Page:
- Clinical science
Electroconvulsive therapy (ECT) involves unilateral (sometimes bilateral) electrode placement over the nondominant hemisphere to induce tonic-clonic seizures under sedation. Although not fully understood, ECT likely causes anticonvulsant effects, brain remodeling, and improves brain perfusion. ECT is indicated for refractory cases, life-threatening symptoms (e.g., suicide risk), or special patient groups (e.g., pregnant patients) with certain mental disorders; including depression, schizoaffective disorder, and bipolar mood disorder. Complications include reversible memory loss, tension headaches, and transient muscle pain.
Usually indicated in the following conditions for refractory cases, life-threatening symptoms, or if medication is contraindicated (e.g., pregnancy):
- Depression (most common)
- Schizoaffective disorder
- Schizophrenia with catatonia
- Bipolar mood disorder (e.g., manic episodes)
- Highly suicidal or pregnant depressed patients (not usually first-line)
ECT is the most effective treatment for severe major depressive disorder!
- Elevated intracranial pressure; and space-occupying lesions in the brain
- Recent myocardial infarction (within the last 3 months)
- Severe arterial hypertension
- Narcotic intolerance
- Acute glaucoma
- Changes in the cerebral arteries, e.g., aneurysm, angioma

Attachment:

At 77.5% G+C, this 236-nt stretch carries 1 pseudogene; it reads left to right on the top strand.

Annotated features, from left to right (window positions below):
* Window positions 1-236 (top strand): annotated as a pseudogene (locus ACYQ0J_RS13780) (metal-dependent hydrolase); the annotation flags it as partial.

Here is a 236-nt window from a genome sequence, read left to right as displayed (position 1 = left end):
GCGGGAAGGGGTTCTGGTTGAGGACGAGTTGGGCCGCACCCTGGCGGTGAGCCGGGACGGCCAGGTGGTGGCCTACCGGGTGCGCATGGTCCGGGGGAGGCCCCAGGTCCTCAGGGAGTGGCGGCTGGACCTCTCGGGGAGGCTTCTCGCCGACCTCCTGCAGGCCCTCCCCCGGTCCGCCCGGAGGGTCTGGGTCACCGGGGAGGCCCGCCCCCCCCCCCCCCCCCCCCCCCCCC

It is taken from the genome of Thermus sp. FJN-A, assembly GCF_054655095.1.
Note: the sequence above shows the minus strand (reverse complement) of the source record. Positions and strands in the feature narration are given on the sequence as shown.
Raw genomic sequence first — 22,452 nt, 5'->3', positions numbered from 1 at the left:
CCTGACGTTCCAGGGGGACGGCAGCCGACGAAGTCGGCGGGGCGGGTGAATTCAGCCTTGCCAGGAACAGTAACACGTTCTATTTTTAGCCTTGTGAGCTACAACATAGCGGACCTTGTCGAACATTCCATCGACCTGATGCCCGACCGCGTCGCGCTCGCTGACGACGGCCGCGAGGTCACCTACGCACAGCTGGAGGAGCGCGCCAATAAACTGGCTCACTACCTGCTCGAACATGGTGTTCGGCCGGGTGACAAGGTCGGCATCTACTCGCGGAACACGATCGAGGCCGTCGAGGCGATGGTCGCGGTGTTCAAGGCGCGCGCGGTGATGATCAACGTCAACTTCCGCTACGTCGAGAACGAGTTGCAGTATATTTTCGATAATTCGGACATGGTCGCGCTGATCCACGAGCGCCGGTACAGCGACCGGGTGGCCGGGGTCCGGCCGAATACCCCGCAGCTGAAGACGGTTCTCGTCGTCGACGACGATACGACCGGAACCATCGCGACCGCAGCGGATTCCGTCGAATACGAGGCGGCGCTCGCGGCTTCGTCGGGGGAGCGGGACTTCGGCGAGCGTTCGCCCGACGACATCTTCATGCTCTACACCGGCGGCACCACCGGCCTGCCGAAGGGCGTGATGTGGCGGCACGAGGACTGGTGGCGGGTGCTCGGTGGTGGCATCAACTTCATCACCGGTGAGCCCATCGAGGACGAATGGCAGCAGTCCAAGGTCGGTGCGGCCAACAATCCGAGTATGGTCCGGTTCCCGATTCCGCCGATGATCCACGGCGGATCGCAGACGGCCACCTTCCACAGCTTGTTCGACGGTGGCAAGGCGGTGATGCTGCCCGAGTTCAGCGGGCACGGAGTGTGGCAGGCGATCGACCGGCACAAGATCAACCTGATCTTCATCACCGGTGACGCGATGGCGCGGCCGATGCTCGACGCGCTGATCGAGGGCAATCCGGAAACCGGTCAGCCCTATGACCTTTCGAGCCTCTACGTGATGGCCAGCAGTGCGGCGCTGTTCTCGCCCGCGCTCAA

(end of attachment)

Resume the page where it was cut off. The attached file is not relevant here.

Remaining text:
Pregnancy and pacemakers are not a contraindication for ECT!
We list the most important contraindications. The selection is not exhaustive.
- General preparation and procedure
- Unilateral electrode placement over the nondominant hemisphere
- EEG; as well as constriction of the contralateral arm via blood pressure cuff for monitoring the seizure
- Administration of oxygen via face mask; + preparation for emergency intubation if necessary
- ECG and pulse oximetry allow for monitoring further vital signs.
- Administration of premedications:
- Short-term general anesthesia; , including a muscle relaxant (e.g., succinylcholine) to avoid risk of fractures
- An electric current is passed from one side of the cerebral cortex to the other.
- 6–12 sessions in total; consisting of generalized tonic-clonic convulsions lasting 25–30 seconds, usually 2–3 times per week
- Treatment sessions can be discontinued once symptoms improve.
- Maintenance may be implemented once every 1–8 weeks.
We list the most important complications. The selection is not exhaustive.
- ECT itself is generally considered a safe procedure; the risk of mortality (due to cardiac or pulmonary compromise) is associated with anesthesia.
- If properly conducted, ECT is one of the safest procedures involving sedation.
- To date, no brain damage has been reported with the current method!
- Improvement is directly proportional to increased delta wave activity in the prefrontal cortex.